OKI Develops Innovative Tool to Address Environmental Mitigation
Cincinnati, Ohio – A nationally acclaimed, innovative environmental mitigation tool developed by the Ohio-Kentucky-Indiana Regional Council of Governments (OKI) is already having a positive impact on two local agencies.
The Environmental Mitigation Sustainability Modeler (EMSM) tool could “revolutionize how environmental mitigation is assessed in the OKI region,” said Dr. Margaret Minzner, Ed.D., senior environmental planner at OKI.
“The tool identifies potential mitigation sites for future transportation and development projects,” explained Minzner, who oversaw the tool’s production. “In addition to identifying potential mitigation projects, local conservation partners and local governments are using the new tool to prioritize where their conservation efforts should be focused.”
Developed by OKI’s GIS Department, the online tool is a compilation of geographic-data layers used to create maps. Users select factors relevant to their specific analysis, weigh the importance of each layer, and view a map that presents priority areas, called “hotspots.”
The Boone County Conservation District recently used EMSM to measure bat diversity in the county.
“Knowing what species are present can help to protect and conserve the biodiversity of Boone County,” said Stephanie Spence, a former intern with the conservation district who designed and ran the study. “Knowledge of the presence of specific species can lead to different forest management practices.”
For Spence’s bat research, the Miami University graduate student chose layers that highlighted “areas that contained forests, streams and (that) were near parks or protected areas,” popular habitats of the mammals. Another layer showed which roads were better suited for the mobile phase of her research, which involved attaching bat audio detectors to her car.
Spence added, “Finding an appropriate driving route for my mobile data collection would have been extremely difficult without the EMSM tool.”
Taking Root, a regional tree-promoting collaborative, turned to EMSM to address a growing plight: the lack of trees in many urban neighborhoods. For city dwellers, trees can lower energy use; increase physical activity; and reduce rates of cardiac disease, strokes and asthma, among many other benefits.
Taking Root Board Member Sincerrai Gentry said the tool’s analysis helped her organization win a $10,000 grant from Duke Energy Foundation. The grant will be used to populate tree-deficient communities.
“We utilized (EMSM’s) tree canopy layer, in addition to the EPA data on vulnerable communities with cancer from airborne pollutants,” explained Gentry, a recent University of Cincinnati graduate in environmental engineering. “This allowed us to see what areas of the Cincinnati region require immediate action for tree canopy restoration and aiding in human health.”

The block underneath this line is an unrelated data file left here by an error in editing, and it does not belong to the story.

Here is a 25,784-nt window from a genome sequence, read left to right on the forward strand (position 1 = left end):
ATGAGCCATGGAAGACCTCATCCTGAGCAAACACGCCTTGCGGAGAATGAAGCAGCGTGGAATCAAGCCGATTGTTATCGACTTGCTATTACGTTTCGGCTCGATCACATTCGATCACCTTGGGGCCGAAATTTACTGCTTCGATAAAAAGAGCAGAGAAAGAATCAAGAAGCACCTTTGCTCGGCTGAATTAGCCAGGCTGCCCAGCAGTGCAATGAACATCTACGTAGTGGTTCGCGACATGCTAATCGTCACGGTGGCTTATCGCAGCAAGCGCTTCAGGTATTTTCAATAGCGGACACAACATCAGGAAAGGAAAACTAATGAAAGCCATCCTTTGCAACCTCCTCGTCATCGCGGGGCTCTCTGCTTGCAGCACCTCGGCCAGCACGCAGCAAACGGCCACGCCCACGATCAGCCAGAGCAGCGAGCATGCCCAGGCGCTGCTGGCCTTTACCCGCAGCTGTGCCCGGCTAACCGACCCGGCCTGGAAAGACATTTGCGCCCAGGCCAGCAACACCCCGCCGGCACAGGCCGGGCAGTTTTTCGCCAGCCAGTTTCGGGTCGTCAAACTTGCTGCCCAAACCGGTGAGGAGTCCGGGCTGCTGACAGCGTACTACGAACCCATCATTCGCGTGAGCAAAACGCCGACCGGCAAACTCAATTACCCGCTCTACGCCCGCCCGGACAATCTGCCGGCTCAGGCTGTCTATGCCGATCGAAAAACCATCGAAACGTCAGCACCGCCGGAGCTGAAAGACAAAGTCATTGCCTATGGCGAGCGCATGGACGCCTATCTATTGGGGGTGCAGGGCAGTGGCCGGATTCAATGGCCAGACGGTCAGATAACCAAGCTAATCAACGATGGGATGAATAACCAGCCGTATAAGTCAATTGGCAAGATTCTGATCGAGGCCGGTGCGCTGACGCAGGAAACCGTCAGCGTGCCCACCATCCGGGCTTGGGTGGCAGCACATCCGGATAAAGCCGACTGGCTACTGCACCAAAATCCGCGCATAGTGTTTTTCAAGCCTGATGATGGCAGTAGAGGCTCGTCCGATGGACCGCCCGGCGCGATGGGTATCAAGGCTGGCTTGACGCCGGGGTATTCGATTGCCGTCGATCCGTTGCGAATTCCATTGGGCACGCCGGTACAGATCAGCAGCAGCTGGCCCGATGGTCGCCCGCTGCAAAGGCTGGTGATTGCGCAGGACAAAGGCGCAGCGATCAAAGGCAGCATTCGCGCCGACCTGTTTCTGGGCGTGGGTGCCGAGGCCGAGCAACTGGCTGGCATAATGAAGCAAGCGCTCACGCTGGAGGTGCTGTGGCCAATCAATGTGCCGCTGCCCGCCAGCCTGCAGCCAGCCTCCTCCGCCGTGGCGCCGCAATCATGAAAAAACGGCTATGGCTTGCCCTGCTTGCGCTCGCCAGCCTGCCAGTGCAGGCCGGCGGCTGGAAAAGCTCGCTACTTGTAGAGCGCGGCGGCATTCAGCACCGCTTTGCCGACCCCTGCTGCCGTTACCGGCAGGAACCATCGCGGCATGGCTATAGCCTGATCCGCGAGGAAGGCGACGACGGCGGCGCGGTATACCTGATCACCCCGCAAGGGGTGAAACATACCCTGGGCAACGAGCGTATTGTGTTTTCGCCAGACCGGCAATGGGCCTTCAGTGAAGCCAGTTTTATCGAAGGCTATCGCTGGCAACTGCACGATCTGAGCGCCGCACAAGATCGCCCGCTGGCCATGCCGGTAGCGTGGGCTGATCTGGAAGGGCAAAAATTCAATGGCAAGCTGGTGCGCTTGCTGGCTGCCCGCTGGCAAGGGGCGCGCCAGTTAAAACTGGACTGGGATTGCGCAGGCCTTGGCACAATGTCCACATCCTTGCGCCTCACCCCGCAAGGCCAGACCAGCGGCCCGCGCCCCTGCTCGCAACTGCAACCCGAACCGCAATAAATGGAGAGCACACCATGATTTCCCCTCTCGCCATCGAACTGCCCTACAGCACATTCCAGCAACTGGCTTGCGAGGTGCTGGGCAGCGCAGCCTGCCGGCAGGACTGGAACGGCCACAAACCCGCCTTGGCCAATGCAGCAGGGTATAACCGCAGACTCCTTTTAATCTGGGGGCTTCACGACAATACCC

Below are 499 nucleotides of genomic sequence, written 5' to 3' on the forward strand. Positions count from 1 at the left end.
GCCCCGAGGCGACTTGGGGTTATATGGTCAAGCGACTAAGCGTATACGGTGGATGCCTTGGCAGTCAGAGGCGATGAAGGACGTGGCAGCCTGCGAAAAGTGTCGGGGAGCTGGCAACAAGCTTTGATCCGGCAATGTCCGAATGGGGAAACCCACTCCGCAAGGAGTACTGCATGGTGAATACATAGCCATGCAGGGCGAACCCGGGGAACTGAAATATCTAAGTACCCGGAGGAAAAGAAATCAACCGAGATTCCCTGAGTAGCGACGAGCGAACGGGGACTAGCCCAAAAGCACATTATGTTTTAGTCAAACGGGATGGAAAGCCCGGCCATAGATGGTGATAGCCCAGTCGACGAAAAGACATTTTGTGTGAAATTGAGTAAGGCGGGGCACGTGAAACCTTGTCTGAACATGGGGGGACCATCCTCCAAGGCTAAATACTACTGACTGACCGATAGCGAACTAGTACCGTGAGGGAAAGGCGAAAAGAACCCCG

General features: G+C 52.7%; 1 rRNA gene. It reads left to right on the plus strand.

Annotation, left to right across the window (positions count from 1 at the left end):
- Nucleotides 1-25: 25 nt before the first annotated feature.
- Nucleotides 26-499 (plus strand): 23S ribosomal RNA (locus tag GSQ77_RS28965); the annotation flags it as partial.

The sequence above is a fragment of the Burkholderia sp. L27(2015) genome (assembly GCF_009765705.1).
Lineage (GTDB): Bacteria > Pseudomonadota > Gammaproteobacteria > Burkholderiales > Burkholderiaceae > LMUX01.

The tool’s content and functionality were determined through consultations with local agency partners and environmental mitigation experts from Ohio, Kentucky and Indiana.
The idea for OKI’s EMSM was inspired by Boone County Judge Executive Gary Moore, who serves as first vice president on the OKI Board of Directors. During a public meeting, he expressed concern that the OKI region was missing out on compensation required by developers when a project adversely impacts the nearby environment.
Moore was alluding to the concept of mitigation banking, a way to offset the ecological loss of a development project by compensating for the preservation and restoration of a different area. Typically, mitigation banks include wetlands and streams while conservation banks include habitats of endangered species.
“With some of our new development projects here in Boone County, where environmental impacts cannot be mitigated on site, we’ve witnessed mitigation fees being collected and then sent to other regions,” Moore explained. “Having a tool to quickly evaluate and assess appropriate environmental improvements here in our region will allow more of these investments to remain here, mitigating the damage to the impacted watershed and improving our residents’ quality of life.”
Though just recently launched, EMSM is generating interest from developers, conservationists and environmental planners at the national, as well as, the local level. Dr. Minzner is being sought by planning organizations to discuss the tool and its capabilities at national conferences.
“I think the tool’s potential is unlimited,” Minzner said. “Planners and conservationists are seeking ways to address the myriad issues associated with climate change. EMSM can help us make better and more meaningful decisions when it comes to land use, transportation, green space, and energy policy.”
Contact: Jim Pickering, firstname.lastname@example.org, (859) 801-2403 mobile